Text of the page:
At press time, three design-build bills were still pending. “They all differ greatly and we’re working right now with David Anderson at the Bureau to come up with language for one of those bills that can satisfy everybody,” explained Nations. “On very narrowly selected projects, it would allow the state to get architects and engineers to design a project and then put it up for bids, with the low bidder getting the job. It’s something that’s being done almost everywhere else. The government’s been doing it for years and they want to try it on a few projects, primarily for the Institutions of Higher Learning. When it’s done right, it’s a good system.”
Because the deadline for final adoption of conference reports is March 27, Nations said, the bill “would have to go to conference and be changed and accepted by both Houses by the 27th.”
Dent has been keeping on eye on legislation concerning guaranteed performance contracts. “It allows a company to analyze the costs at an entity, such as a government agency or university,” he said. “Then the company can come up with a savings based on either new lighting technology or new HVAC technology, a new communications system and the like. In the past, it’s been limited to energy savings, and we’re trying to expand the role of performance contracting so, for example, instead of maintaining an antiquated system, you’ll have the ability to get rid of it and replace it with one where you can gain significant cost savings.”
If Senate Bill 2800, a home repair fraud bill, passes in the Legislature, it would make any home repair fraud over $5,000 a felony.
“Home repair fraud has been designated as just a misdemeanor, yet some fraudulent repairs can easily cost a homeowner $50,000 or so,” said Nations. “That’s a good one for business because that fits everybody. Who hasn’t had home repair?”
Unemployment benefit increase
If Senate Bill 2843 passes, it will increase the maximum unemployment benefit for unemployed workers, said Aldridge.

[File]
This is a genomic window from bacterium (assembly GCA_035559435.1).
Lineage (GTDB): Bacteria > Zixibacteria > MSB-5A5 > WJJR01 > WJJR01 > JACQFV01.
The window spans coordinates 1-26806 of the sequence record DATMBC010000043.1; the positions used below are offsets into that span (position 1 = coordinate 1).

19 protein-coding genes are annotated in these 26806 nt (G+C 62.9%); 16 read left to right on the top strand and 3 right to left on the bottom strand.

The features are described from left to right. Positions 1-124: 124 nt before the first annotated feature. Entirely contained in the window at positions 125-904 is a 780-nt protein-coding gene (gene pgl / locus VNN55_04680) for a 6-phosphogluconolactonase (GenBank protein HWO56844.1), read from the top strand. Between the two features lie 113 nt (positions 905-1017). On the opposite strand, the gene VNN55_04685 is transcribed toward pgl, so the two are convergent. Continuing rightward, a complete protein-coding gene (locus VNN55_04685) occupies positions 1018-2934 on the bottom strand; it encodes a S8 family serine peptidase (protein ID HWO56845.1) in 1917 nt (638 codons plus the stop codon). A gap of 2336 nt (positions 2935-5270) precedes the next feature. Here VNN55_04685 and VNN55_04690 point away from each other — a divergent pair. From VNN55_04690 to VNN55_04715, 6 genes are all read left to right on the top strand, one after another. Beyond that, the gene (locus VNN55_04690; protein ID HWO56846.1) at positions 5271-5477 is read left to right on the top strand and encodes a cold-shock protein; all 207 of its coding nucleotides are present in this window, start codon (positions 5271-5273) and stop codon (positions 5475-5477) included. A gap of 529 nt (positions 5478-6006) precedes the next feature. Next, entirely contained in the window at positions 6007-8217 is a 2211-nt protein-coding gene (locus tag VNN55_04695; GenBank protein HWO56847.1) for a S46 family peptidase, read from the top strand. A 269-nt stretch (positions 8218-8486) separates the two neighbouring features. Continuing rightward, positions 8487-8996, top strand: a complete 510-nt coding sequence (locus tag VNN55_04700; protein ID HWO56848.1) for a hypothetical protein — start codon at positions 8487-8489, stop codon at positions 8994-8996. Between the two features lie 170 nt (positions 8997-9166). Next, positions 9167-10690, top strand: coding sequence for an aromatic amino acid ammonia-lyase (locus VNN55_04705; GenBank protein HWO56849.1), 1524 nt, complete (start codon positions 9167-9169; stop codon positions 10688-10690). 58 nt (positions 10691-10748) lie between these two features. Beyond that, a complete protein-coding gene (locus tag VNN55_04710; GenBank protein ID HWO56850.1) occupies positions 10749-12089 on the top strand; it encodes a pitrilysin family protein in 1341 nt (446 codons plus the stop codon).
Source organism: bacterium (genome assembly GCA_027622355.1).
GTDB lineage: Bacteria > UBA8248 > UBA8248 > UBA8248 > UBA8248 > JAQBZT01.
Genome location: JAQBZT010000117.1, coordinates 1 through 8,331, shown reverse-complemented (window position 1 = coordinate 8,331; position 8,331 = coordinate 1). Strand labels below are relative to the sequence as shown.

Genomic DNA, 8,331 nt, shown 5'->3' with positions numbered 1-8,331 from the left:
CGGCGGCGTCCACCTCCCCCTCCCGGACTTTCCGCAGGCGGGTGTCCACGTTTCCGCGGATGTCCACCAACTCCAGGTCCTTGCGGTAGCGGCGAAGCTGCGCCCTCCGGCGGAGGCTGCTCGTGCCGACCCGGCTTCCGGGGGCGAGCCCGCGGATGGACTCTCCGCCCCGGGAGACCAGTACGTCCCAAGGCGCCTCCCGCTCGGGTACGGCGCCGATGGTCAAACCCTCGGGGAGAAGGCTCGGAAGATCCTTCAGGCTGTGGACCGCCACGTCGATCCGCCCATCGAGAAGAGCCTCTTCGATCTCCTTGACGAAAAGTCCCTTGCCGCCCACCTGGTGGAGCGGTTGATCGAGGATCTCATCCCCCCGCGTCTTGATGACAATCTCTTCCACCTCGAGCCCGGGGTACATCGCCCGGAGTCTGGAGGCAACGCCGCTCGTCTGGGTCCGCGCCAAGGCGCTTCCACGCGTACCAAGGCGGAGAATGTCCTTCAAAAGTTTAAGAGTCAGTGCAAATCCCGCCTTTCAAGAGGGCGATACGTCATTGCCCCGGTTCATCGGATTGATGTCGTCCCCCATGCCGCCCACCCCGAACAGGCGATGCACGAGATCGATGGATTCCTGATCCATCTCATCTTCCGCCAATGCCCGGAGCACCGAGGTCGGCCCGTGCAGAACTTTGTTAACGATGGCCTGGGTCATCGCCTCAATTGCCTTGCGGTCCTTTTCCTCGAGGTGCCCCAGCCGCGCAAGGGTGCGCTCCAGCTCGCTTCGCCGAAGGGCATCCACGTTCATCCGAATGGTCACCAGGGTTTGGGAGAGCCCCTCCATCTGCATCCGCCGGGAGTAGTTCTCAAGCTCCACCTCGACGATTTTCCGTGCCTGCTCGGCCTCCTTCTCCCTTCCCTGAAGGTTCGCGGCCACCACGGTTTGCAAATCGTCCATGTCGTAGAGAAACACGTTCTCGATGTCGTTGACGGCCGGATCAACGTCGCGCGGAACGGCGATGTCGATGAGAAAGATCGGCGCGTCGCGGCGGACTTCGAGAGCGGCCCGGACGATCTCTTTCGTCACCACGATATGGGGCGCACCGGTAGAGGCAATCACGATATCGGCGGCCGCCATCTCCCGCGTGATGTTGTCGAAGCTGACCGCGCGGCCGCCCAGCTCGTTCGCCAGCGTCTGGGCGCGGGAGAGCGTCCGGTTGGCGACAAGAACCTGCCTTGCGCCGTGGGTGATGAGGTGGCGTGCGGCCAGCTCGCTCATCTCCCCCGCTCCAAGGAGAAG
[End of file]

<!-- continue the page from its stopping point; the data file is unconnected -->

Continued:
“It’s now gone to conference over the different amounts passed by the House and Senate,” he explained. “The Senate took the recommendation of a majority of the Mississippi Department of Employment Security’s (MDES) advisory council, which included NFIB and the Mississippi Manufacturers Association, to increase the benefit effective July 1, 2006, from the current $210 to $215 per week, and an additional increase to $220 per week effective July 1, 2007. The House amended the bill and passed a higher increase, moving instead to $230 per week, effective this July 1, and to $250 weekly on July 1, 2007.”
Every $5 increase in the maximum benefit equals $4.2 million in additional unemployment trust funds expended annually. Therefore, the House version would increase costs to the trust fund, which is fully funded by Mississippi’s employers, by an additional $33.6 million per year upon full implementation, Aldridge pointed out.
“This is the first time that business and labor have not been able to come to a compromise agreement as members of the MDES advisory council prior to a legislative session,” he said. “All that the labor representative on the council requested was a $10 increase effective July 1, 2006. Due to the possible tremendous impact of Hurricane Katrina on the trust fund over the next year, NFIB had proposed a compromise of a $5 increase July 1 and an additional $5 on January 1, 2007, a six-month delay in half of what labor had requested. The labor representative still did not agree. Instead, for the first time, the Legislature is having to fight this battle.”
Workforce Enhancement Training Fund oversight
SB 2469, whose main purpose was to make some technical amendments to current law regarding MDES and unemployment benefit law, was amended in the House to change the oversight of the workforce enhancement training fund from the State Workforce Investment Board to the community colleges, said Aldridge.